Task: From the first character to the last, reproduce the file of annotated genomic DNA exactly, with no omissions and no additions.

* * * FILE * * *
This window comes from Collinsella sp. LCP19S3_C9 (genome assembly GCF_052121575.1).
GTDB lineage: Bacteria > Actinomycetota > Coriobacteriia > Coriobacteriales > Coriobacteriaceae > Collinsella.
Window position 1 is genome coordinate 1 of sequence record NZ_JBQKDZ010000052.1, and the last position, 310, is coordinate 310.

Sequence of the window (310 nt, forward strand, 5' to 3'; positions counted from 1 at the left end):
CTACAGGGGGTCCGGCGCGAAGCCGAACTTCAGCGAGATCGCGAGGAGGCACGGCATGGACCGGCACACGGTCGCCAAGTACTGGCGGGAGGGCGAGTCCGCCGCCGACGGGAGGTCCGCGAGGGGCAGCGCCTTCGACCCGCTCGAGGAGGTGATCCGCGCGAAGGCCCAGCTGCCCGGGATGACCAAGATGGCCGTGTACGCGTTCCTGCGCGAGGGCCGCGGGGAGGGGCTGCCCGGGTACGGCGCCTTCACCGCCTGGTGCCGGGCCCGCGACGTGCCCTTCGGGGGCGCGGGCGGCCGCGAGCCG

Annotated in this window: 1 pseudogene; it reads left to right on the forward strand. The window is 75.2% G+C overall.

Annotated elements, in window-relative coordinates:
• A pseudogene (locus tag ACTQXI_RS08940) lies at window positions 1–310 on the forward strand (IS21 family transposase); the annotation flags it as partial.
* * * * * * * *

This window comes from Collinsella sp. LCP19S3_C9 (genome assembly GCF_052121575.1).
GTDB lineage: Bacteria > Actinomycetota > Coriobacteriia > Coriobacteriales > Coriobacteriaceae > Collinsella.
Window position 1 is genome coordinate 1 of sequence record NZ_JBQKDZ010000052.1, and the last position, 310, is coordinate 310.

Sequence of the window (310 nt, forward strand, 5' to 3'; positions counted from 1 at the left end):
CTACAGGGGGTCCGGCGCGAAGCCGAACTTCAGCGAGATCGCGAGGAGGCACGGCATGGACCGGCACACGGTCGCCAAGTACTGGCGGGAGGGCGAGTCCGCCGCCGACGGGAGGTCCGCGAGGGGCAGCGCCTTCGACCCGCTCGAGGAGGTGATCCGCGCGAAGGCCCAGCTGCCCGGGATGACCAAGATGGCCGTGTACGCGTTCCTGCGCGAGGGCCGCGGGGAGGGGCTGCCCGGGTACGGCGCCTTCACCGCCTGGTGCCGGGCCCGCGACGTGCCCTTCGGGGGCGCGGGCGGCCGCGAGCCG

Annotated in this window: 1 pseudogene; it reads left to right on the forward strand. The window is 75.2% G+C overall.

Annotated elements, in window-relative coordinates:
• A pseudogene (locus tag ACTQXI_RS08940) lies at window positions 1–310 on the forward strand (IS21 family transposase); the annotation flags it as partial.